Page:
“Whether any of his political ﬁxes or ﬁnancial remedies would work, I couldn’t say.” wrote Milloy of Barry’s lunch interview. “But it did sound like he had found a solution to the problem of alcoholism and drug addiction. And what he had to say about a spiritual path to freedom from the bondage of self was a lifesaver.”
That may have been the closest Milloy would ever come to seeing Barry and himself in the same light. Barry had started his career as a pugnacious activist. Some of those Milloy associated with, like Nnamdi, were involved with the black power movement back in the day. But Milloy never quite took on black nationalist politics.
By the late 1970s, Milloy’s beat had shifted from Prince George’s County into the District, and he gained a reputation for knowing its streets better than anyone else. In 1981, when the veracity of a Pulitzer Prize-winning story by Janet Cooke came into question, editors turned to Milloy for help. Cooke, another young, black reporter, had embarrassed the Barry administration with “Jimmy’s World,” a tale of an 8-year-old heroin addict, adrift in the District with no intervention from the authorities. (Barry, hoping to save some face, claimed the boy was known to the city and was receiving treatment.) Inside the Post, some staffers were skeptical of the whole thing. After Cooke won the Pulitzer, former colleagues of hers in Toledo, Ohio, noticed details of her own official biography didn’t match up with what they remembered. Milloy knew all the dark and dangerous places Cooke’s story referred to. “I was asked to go with her to find Jimmy,” he says. When Milloy escorted Cooke to the spots she’d identfied, there was no sign of the drug-addled kid. She’d made him up. Milloy wasn’t surprised: “I just thought it was far-fetched.”
If the Cooke ﬁasco created any tense racial dynamics, Milloy was insulated. “Most of my immediate editors over the early days were black,” he remembers. “They answered to white people. When I was angry at them I called them middlemen”—he laughs—“operating for the man. But that wasn’t true. That was just my emotional stuff. The fact is I have worked for some of the best editors in the business, and for the most part they were black editors.”
No matter how good they were, Milloy’s black editors found it hard to move up, though. “It’s weird to think that all the time that I’ve been there, there’s never been a black managing editor or a black executive editor,” Milloy says. “And there are complicated reasons for it, but it just hadn’t been the case.”
Being a black columnist at the paper has its own strangeness, especially nowadays, when anger has become a commodity. “In this day and age when page views and comments are, you know, very appealing to advertisers, is that a good thing or a bad thing for people to be [angry]?” Milloy says. “I get disturbed because the reality is a person who makes a comment and calls me a nigger, that’s still an ad man’s click.”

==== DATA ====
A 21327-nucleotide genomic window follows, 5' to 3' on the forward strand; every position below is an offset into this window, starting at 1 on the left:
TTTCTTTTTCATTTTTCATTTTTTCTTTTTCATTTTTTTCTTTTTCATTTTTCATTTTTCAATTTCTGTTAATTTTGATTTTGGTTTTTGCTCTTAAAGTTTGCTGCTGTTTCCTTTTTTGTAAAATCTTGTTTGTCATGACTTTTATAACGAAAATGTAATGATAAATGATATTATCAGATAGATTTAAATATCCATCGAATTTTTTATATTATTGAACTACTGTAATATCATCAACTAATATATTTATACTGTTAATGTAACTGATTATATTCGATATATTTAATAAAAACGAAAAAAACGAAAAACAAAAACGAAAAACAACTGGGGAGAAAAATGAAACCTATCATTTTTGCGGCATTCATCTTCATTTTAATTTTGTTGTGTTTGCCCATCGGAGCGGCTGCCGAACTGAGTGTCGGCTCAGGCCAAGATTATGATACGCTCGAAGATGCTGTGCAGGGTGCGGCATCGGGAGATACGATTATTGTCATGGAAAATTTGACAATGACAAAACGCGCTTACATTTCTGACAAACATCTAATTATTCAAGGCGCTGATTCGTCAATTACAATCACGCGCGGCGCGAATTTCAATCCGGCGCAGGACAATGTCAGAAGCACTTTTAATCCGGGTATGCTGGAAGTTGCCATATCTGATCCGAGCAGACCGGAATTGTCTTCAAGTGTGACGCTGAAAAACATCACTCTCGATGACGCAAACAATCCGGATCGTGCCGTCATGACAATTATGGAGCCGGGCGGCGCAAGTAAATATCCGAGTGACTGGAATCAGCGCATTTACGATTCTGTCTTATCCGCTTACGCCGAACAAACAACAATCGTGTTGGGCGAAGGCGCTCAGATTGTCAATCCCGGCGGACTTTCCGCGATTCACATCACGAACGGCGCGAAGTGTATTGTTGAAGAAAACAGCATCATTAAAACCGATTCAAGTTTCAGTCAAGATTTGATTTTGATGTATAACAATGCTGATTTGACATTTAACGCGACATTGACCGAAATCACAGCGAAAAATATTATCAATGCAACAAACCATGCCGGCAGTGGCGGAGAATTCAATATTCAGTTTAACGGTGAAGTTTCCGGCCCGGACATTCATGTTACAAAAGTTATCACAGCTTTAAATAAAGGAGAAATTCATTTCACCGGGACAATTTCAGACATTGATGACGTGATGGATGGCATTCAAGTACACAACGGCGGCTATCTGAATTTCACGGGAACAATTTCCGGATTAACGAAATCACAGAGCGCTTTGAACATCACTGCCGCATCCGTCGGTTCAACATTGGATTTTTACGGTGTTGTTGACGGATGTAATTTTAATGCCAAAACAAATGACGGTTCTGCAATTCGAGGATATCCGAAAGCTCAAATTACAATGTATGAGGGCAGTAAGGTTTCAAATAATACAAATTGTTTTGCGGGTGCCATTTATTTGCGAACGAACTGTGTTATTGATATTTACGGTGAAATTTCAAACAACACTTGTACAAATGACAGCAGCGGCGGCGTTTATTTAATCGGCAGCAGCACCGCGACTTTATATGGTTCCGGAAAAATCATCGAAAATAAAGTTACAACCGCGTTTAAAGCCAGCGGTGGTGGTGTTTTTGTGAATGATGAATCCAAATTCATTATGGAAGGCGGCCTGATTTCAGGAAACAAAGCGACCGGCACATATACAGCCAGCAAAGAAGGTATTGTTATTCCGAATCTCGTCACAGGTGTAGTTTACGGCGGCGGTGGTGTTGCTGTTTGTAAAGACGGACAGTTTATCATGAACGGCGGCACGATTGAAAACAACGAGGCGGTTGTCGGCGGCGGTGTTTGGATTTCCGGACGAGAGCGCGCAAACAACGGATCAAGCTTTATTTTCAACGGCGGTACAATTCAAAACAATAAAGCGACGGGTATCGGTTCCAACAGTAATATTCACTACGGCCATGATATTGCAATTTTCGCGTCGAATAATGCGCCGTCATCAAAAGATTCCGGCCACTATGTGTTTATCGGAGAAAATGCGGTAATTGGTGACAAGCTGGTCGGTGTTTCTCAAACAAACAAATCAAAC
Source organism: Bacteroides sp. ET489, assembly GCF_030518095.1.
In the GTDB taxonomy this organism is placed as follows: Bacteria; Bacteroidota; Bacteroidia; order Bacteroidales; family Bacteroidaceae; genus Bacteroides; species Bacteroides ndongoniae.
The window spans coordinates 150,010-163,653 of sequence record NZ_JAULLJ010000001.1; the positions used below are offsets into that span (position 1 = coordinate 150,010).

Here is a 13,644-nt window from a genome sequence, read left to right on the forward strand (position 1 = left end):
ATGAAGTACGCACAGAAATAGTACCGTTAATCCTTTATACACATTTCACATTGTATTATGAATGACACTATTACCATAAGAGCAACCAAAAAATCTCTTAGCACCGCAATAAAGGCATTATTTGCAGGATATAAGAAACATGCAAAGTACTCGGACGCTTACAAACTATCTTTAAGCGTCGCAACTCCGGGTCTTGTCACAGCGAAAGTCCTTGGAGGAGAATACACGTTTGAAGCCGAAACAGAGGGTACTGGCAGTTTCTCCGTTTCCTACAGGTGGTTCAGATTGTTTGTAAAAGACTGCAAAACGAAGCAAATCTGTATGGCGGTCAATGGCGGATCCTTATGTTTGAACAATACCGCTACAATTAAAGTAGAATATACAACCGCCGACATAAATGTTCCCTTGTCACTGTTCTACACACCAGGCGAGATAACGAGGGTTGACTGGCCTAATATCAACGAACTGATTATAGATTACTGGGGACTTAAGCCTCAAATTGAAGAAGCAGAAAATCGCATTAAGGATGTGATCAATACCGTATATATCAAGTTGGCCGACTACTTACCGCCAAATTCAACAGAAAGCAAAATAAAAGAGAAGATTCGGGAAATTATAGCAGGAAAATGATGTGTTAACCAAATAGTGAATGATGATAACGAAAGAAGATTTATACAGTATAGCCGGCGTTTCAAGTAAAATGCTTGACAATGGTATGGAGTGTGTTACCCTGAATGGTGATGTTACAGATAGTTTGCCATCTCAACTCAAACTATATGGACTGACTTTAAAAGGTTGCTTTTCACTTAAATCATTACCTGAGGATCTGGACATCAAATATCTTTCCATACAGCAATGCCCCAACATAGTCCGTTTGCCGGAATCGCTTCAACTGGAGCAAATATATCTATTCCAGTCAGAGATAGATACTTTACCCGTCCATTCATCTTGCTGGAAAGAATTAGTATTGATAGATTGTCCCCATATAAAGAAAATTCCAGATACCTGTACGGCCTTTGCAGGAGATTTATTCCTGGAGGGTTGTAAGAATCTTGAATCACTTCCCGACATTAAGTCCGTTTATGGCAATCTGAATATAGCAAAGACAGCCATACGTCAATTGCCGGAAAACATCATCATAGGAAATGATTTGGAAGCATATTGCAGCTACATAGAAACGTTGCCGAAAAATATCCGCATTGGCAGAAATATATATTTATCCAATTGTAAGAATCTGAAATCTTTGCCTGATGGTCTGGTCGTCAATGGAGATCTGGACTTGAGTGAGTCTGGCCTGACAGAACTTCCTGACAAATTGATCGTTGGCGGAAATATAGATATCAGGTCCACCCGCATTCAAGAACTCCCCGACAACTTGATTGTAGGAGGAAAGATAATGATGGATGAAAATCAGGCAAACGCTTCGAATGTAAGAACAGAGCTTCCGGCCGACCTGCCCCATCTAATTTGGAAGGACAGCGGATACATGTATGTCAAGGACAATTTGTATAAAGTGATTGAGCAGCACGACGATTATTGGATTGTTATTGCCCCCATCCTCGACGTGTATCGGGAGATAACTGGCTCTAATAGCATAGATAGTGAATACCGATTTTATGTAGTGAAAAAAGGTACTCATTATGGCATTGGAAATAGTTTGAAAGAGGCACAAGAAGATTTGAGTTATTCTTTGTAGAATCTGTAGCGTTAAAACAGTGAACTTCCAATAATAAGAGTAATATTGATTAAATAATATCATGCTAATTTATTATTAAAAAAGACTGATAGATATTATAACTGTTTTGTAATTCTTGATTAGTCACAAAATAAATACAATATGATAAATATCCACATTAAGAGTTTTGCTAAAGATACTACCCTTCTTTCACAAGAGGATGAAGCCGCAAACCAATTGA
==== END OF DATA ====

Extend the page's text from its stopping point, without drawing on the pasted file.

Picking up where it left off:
As a reporter, Milloy had often channeled his own observations on race and class into his work. He would, as he puts it, “ﬁght for the cause” in print, even if he never explicitly got into more political forms of engagement. As his career took off at the Post, that was a problem. The features he wrote were saturated with opinion. After wrestling with Milloy’s penchant for spouting off, editor Larry Kramer came up with a solution in 1983.
“So he’d wrangle over each feature I wrote trying to ﬁgure out what it was,” Milloy says. “One day, he decided to make life easier on everybody by dropping the disclaimer, making the byline bigger and just calling me a columnist.”
The Metro section columnist mantle Milloy snatched up brought him into contact with the District in a whole new way. Whereas the reporter is the city’s messenger, the columnist is its oracle, expected to convey truths in ﬁts of revelatory ranting. For Milloy, this has meant writing in a jazzy voice that harkens back to a time when such agreeable stylistics might be accompanied by two congas and some incense.
Other columns showcased Milloy’s inner shock jock. In July 1993, he proposed that while attempting to combat AIDS, the city was lending more support to gays and whites than to (presumably straight) blacks. In 1996, he framed D.C.’s steep black homicide rate as white-run genocide. In September 2002, when Anthony Williams was mayor, Milloy accused the black politician of not being able to relate to other black people. And in 2007, Milloy shellacked Fenty for hiring whites as the city’s legal counsel and attorney general.